Photo Credit: CANVA / VanIsle.News staff

They Might Be Cute, But They Eat Their Young

And they're devouring important native species

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Common wall lizards, native to the Mediterranean, are invading Vancouver Island

An unwanted invasive lizard is making its happy home on Vancouver Island, and biologists are worried.

The common wall lizard, Podarcis muralis, is native to the Mediterranean, grows to more than 20 cm in length, and lives as long as a decade.

Wall Lizards got a foothold on the Island in 1970 after the hapless owner of Rudy’s Pet Park in Saanich closed operations. He donated the monkeys, lions and other larger creatures to the Greater Vancouver Zoo but allegedly released a dozen or so wall lizards into the wild.

Ever since, this miniature Godzilla has been munching on baby garter snakes, frogs, insects and other native species. They have spread from Victoria to the southern Gulf Islands in half a decade, and as far north as Ucluelet and Campbell River. They’ll even eat their own young.

According to some estimates, the original 12 invaders have grown into a reptilian army numbering 700,000. That’s 20 times the population of Campbell River.

Gavin Hanke, the Royal BC Museum’s curator of vertebrate zoology, has been sounding the alarm about wall lizards since 2006.  In a recent interview for Maclean’s Magazine, Hanke said we’re past the point of eradicating this lizard. The best we can do is snuff out new populations as soon as they’re discovered.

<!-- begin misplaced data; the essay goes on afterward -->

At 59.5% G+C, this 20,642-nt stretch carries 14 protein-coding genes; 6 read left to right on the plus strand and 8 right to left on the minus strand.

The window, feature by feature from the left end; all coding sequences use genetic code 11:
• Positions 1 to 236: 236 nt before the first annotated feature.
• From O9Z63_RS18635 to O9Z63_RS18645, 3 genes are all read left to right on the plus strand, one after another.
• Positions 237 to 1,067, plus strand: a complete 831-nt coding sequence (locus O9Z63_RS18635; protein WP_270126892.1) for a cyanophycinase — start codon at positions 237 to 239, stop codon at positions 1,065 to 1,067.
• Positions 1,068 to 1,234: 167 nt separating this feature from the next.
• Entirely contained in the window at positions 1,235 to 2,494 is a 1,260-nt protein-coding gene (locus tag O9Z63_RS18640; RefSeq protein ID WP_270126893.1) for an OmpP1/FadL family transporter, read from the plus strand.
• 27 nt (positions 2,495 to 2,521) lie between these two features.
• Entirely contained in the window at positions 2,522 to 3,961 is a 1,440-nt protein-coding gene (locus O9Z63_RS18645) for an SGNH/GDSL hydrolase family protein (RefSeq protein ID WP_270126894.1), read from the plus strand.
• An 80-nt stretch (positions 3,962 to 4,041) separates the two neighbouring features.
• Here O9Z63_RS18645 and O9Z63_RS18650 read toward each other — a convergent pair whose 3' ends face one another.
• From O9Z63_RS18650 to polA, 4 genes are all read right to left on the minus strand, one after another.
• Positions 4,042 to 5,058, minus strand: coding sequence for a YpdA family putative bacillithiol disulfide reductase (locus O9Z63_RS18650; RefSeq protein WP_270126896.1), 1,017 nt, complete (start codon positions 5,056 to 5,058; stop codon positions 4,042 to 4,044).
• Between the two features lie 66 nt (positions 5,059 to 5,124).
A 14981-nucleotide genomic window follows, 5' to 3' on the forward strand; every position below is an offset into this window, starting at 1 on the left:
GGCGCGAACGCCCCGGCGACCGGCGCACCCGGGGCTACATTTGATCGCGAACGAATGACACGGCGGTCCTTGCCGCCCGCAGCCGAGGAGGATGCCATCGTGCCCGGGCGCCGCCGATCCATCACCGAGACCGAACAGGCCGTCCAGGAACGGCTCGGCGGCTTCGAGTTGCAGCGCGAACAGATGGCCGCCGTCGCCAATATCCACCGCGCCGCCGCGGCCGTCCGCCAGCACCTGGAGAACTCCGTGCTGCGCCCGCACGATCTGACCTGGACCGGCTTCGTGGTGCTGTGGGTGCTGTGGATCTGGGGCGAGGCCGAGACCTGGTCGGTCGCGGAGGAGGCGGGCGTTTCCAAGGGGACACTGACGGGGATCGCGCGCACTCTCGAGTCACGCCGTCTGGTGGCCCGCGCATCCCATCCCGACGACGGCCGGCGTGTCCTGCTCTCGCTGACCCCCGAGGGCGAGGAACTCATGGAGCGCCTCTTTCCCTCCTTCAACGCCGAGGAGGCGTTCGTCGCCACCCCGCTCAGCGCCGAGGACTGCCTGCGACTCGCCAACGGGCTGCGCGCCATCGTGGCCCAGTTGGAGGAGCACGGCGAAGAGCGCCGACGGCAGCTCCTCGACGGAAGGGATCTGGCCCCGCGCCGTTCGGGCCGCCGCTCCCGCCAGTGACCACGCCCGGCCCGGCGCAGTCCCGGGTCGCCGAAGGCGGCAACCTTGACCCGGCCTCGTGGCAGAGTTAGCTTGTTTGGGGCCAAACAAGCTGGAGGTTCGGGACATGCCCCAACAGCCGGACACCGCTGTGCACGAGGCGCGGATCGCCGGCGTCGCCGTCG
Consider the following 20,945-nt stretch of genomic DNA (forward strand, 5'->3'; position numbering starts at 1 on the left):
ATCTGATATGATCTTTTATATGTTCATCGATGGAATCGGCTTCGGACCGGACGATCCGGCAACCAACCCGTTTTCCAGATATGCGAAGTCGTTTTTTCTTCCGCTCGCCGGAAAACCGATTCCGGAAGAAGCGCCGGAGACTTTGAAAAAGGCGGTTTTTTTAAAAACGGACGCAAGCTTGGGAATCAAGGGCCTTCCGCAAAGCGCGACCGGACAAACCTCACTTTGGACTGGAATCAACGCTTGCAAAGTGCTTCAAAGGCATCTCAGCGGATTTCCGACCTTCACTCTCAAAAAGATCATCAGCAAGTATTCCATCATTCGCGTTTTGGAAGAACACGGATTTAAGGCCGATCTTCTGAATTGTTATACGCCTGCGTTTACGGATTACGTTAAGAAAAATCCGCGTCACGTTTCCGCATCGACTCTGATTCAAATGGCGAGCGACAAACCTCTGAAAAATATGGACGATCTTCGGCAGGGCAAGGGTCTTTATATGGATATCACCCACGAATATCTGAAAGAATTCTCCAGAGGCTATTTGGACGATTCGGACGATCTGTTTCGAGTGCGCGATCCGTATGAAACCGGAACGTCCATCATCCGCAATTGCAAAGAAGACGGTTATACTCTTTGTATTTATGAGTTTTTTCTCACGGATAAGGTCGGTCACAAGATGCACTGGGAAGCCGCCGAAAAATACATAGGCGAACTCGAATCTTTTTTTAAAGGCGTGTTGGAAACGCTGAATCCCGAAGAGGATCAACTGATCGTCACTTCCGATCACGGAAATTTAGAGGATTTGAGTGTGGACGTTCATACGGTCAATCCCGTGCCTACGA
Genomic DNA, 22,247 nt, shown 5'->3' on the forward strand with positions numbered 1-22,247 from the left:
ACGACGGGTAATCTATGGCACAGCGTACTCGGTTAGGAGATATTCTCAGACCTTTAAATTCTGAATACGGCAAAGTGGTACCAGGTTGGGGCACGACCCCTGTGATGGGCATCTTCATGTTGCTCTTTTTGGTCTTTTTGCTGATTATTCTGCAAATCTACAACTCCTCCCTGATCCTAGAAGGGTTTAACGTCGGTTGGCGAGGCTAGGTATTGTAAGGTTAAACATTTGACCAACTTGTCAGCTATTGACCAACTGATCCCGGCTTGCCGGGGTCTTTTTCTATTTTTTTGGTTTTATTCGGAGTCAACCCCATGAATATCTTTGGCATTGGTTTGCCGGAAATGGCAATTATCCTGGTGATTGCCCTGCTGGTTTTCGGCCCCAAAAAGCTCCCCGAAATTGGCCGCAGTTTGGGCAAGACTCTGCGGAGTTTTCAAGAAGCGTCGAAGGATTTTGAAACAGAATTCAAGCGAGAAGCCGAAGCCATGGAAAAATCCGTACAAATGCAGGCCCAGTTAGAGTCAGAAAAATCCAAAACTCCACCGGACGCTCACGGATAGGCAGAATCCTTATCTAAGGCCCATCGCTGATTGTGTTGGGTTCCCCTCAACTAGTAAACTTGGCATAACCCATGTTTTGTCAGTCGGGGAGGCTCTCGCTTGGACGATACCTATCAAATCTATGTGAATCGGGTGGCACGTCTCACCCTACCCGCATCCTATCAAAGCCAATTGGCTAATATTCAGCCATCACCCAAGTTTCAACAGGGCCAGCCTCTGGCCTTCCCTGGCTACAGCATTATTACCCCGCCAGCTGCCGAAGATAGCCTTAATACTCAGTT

In the meantime, Hanke is concerned about the wall lizard’s impact on native species like the sharp-tailed snake, the Pacific chorus frog and the northwestern alligator lizard.

That’s why Hanke favours extermination.

He prefers a humane method he calls “lizard noosing.” All you need is a fishing rod with a small loop at the end. You lasso the lizard’s neck, tug sharply upwards, and the lizard is yours. Afterwards, Hanke puts the captive into the fridge until into lapses into torpor. Then he puts them into the freezer to finish the job.

“They have to be frozen solid,” he told McLean’s Magazine. “They can survive partial freezing.”   

Despite being a major predator, wall lizards are popular with some members of the public. Last June, Times Colonist readers peppered the newspaper with angry emails following a story about the best ways to trap and kill them.

“They don’t eat the roses like the deer, carry disease like the rats or buy up all of our affordable housing like the Torontonians,” wrote one local farmer.

But Hanke has news for wall lizard-loving green thumbs. He calls wall lizards an agricultural pest that gorges on essential pollinators.

“They will eat mason bees, bumblebees, even wasps,” he said. “If they’ll take a wasp, they’ll take anything.”      

Still, Hanke admits he has a love-hate relationship with the lizard. He’s had a soft spot for reptiles since childhood but hates the impact they’re having on VanIsle’s web-of-life.

“They’re actually quite charming.”

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